Like you I would hope that I write quality worthy of being printed in quality publications that pay a quality worthy fee.

    I do know that not all small press and magazine publishers are bloodsuckers, at least not on purpose. However, they are looking toward their own bottom-line more and the growth of their “hobby” (buisness) for their own benefit and less toward the promotion of excellent and stellar writing. This is one of the reasons I don’t read many magazines.

    Is it wrong to want to be paid a professional rate even if you’ve never published before? No! What’s the point of giving up your hard work and talent for nothing? I can’t live on my name in lights but I can live on a decent fee for my writing if it is paid to me. I don’t want to starve for my art.

  77. Trading one’s first publication rights in an exchange that doesn’t count as a pro sale… Benefit to the writer = 0.

    Writing a full length story in exchange for $10: Benefit to the writer = Congratulations, even if you cranked that out in less than half an hour, you’re still nowhere near a living wage, or even dinner for two at Applebee’s. Ahem. I mean, benefit to the writer = 0.

    Having the BM imprint on your fiction: Benefit to the writer = Somewhere in the negatives. Tor/Del Rey publish a crapload of stuff I wouldn’t poke with a stick, and they have editorial standards. (Not to mention the clout to actually get a book onto the shelf at Borders/B&N in the first place.)

    As a reader, I’m more likely to go for raw, unedited fiction posted by some random person than take a chance on some skeezy fly-by-night “look how indie we are!!” ‘publisher’.

    Authors whose work I’ve purchased as a direct result of reading free shorts/promo excerpts online: Scalzi, Kiernan, Bear, etc.

    Authors who are now semi-pro whose work I will purchase, when it is inevitably published, who I became aware of through online postings: Two have my rabid, froth-lipped allegiance, and there are plenty more whose names invoke a Pavlovian wallet-opening response.

    Authors whose e-pubbed-only books I would buy *right now* if I had a positive net worth: Plenty. And double that if I had access to an e-book reader.

    Authors whose work I’ve purchased after seeing it listed on the website of a publisher I’ve never heard of = 0.

    Writers, if your work can’t sell in prime-time, either sit on it for later revision, e-publish with a reputable e-pubber, or share it with friends/post it on your blog. BM isn’t going to get you pro status or exposure.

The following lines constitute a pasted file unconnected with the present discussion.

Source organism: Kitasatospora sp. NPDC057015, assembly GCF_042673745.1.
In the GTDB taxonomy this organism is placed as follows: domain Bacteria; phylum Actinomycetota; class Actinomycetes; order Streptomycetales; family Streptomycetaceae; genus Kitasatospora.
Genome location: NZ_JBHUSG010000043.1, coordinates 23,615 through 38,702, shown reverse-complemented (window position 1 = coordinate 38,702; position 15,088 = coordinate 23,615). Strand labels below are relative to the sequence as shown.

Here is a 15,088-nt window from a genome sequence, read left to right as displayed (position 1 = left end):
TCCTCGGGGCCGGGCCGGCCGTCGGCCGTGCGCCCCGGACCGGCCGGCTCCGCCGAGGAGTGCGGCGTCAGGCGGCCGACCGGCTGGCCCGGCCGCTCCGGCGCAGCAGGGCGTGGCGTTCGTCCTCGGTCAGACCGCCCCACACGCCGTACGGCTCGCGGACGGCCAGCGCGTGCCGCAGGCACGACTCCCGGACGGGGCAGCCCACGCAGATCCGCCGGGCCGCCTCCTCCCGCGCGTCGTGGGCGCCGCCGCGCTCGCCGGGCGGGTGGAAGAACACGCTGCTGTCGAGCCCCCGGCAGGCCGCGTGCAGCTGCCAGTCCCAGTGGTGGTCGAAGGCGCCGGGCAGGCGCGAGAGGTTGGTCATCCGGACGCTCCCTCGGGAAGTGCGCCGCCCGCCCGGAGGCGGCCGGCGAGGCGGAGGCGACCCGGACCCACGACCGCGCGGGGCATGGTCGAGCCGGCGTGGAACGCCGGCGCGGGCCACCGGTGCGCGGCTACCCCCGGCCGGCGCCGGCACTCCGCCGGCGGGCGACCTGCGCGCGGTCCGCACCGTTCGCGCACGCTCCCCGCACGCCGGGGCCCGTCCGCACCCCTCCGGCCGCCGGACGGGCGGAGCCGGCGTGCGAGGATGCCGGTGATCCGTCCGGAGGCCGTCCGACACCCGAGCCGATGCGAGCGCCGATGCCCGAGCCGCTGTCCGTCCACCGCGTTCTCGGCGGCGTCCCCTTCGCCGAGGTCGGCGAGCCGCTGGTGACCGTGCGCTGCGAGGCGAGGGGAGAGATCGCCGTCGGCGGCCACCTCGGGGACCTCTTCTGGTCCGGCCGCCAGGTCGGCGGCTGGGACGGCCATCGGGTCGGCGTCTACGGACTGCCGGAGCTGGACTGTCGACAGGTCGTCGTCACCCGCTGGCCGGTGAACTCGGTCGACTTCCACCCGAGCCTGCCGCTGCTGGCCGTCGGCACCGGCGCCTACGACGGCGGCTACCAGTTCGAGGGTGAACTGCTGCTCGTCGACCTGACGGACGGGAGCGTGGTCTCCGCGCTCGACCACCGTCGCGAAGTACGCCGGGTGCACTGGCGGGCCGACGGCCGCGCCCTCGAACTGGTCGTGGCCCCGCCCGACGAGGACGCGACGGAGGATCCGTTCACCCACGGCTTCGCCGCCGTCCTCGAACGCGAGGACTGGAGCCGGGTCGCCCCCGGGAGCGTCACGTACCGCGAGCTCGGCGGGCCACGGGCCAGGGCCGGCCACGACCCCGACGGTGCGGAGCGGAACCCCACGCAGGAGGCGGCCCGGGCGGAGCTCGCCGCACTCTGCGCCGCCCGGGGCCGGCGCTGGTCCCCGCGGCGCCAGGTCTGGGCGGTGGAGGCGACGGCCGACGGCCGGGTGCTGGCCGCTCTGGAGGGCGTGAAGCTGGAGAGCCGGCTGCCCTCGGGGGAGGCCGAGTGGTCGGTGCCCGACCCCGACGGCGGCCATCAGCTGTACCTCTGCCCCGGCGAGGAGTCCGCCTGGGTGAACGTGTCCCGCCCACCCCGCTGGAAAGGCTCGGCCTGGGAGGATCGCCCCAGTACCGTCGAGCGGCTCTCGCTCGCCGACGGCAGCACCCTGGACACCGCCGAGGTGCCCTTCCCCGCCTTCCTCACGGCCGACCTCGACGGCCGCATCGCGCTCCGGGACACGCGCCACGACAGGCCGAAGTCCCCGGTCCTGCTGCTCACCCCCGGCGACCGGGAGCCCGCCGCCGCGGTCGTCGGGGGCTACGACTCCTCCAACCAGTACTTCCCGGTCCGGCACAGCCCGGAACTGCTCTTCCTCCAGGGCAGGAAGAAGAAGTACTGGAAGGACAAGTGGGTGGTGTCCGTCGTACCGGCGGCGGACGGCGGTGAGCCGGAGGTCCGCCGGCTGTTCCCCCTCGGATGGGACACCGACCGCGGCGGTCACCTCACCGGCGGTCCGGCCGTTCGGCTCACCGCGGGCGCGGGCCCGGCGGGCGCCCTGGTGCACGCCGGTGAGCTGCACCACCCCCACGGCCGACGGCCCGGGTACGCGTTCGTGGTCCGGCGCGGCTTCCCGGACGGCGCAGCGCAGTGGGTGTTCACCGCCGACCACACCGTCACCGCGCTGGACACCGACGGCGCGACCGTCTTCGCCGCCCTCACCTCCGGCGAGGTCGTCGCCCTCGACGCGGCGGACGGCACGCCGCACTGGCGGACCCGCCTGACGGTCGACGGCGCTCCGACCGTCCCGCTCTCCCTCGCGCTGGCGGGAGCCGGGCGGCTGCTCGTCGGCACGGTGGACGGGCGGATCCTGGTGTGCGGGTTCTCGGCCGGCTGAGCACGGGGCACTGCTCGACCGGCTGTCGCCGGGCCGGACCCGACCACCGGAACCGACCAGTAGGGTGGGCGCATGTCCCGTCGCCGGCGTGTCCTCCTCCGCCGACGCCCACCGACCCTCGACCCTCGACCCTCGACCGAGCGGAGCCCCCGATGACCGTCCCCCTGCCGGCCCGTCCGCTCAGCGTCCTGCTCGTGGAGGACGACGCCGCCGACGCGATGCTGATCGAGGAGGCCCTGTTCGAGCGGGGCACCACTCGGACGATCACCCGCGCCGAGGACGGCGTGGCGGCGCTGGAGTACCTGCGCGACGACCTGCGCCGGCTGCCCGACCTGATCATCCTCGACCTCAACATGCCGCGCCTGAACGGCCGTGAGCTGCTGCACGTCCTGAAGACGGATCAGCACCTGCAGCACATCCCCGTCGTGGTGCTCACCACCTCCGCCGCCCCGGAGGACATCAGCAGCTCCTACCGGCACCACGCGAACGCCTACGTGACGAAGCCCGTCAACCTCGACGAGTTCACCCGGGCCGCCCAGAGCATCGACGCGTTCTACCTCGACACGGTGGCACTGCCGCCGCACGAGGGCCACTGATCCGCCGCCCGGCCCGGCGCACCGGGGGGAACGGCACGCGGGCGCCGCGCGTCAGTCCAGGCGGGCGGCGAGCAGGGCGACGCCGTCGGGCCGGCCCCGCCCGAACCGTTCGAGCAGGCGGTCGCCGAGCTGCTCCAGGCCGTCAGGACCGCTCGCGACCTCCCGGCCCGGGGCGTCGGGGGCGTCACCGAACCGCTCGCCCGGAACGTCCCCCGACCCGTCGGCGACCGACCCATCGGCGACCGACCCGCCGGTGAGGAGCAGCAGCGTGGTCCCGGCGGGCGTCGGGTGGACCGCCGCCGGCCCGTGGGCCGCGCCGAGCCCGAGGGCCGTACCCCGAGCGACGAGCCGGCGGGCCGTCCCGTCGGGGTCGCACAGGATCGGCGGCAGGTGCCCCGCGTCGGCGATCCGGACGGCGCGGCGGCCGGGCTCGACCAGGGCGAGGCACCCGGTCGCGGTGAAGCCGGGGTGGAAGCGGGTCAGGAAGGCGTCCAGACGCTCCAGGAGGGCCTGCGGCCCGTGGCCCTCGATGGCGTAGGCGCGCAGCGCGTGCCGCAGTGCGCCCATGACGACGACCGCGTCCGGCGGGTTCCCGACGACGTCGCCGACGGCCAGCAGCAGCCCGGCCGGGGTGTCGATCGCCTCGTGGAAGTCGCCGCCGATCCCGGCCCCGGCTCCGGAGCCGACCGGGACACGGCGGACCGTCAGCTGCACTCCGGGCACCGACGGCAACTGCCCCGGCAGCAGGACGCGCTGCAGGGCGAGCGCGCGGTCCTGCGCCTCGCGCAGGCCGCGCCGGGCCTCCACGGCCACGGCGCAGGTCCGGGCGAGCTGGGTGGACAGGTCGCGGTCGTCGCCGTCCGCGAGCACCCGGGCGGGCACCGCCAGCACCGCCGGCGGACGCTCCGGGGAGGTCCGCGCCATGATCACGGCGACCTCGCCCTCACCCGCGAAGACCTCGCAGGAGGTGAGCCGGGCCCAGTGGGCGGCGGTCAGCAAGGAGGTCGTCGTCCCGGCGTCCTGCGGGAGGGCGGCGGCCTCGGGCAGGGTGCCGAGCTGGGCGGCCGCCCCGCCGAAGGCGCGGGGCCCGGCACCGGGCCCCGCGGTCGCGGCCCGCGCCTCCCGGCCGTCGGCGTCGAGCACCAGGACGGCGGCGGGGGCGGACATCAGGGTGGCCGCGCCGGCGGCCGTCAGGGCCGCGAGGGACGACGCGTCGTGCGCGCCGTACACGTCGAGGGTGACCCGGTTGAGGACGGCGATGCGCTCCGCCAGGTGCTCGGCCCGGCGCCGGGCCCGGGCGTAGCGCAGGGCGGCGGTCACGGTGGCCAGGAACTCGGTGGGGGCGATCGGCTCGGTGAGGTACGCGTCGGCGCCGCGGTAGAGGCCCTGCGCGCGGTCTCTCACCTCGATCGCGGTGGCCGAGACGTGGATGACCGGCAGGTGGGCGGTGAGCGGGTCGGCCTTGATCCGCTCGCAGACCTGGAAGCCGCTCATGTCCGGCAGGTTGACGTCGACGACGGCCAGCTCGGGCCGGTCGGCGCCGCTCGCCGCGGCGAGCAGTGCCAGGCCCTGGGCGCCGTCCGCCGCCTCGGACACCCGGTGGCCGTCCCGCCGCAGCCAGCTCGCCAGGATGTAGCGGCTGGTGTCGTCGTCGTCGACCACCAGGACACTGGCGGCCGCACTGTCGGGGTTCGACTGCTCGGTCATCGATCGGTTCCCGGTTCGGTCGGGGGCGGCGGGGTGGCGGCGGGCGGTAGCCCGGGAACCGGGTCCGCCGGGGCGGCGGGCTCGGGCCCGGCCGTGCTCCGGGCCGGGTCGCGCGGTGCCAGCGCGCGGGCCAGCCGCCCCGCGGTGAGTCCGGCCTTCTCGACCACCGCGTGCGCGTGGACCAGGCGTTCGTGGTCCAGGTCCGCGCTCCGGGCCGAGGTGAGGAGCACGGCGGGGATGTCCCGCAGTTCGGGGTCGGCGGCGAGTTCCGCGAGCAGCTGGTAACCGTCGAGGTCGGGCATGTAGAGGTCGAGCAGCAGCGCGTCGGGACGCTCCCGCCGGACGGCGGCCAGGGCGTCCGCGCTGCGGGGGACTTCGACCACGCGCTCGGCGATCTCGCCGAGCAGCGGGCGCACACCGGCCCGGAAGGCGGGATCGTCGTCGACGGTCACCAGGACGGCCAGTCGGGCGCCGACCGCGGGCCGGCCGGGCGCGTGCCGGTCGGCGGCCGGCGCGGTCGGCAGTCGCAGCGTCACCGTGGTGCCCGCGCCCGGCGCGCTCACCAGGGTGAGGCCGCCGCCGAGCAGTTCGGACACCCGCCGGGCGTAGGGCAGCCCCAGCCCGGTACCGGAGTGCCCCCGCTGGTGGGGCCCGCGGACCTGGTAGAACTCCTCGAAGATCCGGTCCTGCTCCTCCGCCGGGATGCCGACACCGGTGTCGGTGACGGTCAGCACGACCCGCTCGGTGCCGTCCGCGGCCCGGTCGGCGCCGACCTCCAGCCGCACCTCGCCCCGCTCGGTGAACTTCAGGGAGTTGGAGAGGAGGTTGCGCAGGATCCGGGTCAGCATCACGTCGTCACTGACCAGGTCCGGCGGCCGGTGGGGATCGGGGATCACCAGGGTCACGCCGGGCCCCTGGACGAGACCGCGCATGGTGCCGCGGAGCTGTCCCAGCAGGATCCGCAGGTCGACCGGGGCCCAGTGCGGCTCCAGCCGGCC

And in the spirit of avoiding topic drift, I’m not going to bitch about the general state of trying to sell SF/F short fiction in the first place.

  78. I’ve been following these posts with interest, but what really surprises me is the fact that no one is complaining about how the pro magazines pay the “name” authors more than other contributors to an issue. If a newbie story and a “name” story are of equal enough quality to be printed side by side why should the name get more?

    And let’s face it, if a pro magazine has a “name” story and a newbie to choose from, we know who’s going to get the slot. The pro markets don’t play on a level field, they’re always going to go for the big name or the familiar contributor over the newbie when the story quality is equal. Because, big or small market, they’re all looking at their bottom line and a known name equals dollars in their pockets.

    After years of butting his head against that wall of “almost” a writer will either start looking for other markets or just stuff his stories in a trunk and get on with his life. And just because a writer goes with the smaller markets doesn’t mean they write crap. It might just mean that they’re sick of the stacked deck at the top of the publishing pile. Though the best of them won’t stop trying.

    And just a side note, you don’t climb a mountain from the top down. You struggle every inch of the way up.

  79. There is a similar problem in the art world, especially among new photographers. Many photographers are willing to sell their work for very small amounts of money through sites like Etsy: selling their work for so little that after they pay for ink, paper, shipping, and their time, they don’t even break even.

    They often use the same arguments as you outlined: “this is just a hobby”, “I’m new and have to pay my dues”, etc. But they don’t realize the harm that this is doing, to both their careers and the market in general. It establishes baseline price for their work, so if they do decide to go pro, their work will continue to be severely undervalued. It also jeopardizing the market for all other photographers. By being willing to accept so little for “fine art photography”, they drive prices down for everyone.

  80. Sandra:

    “but what really surprises me is the fact that no one is complaining about how the pro magazines pay the ‘name’ authors more than other contributors to an issue.”

    I’ll note when I edited an edition of Subterranean magazine a couple of years ago, I paid everyone in it the same rate, which was the top rate quoted (rather than the bottom rate). Likewise, all the contributors to METAtropolis, which I edited, were paid the same rate (even me), and we’ve split the book sale proceeds equally.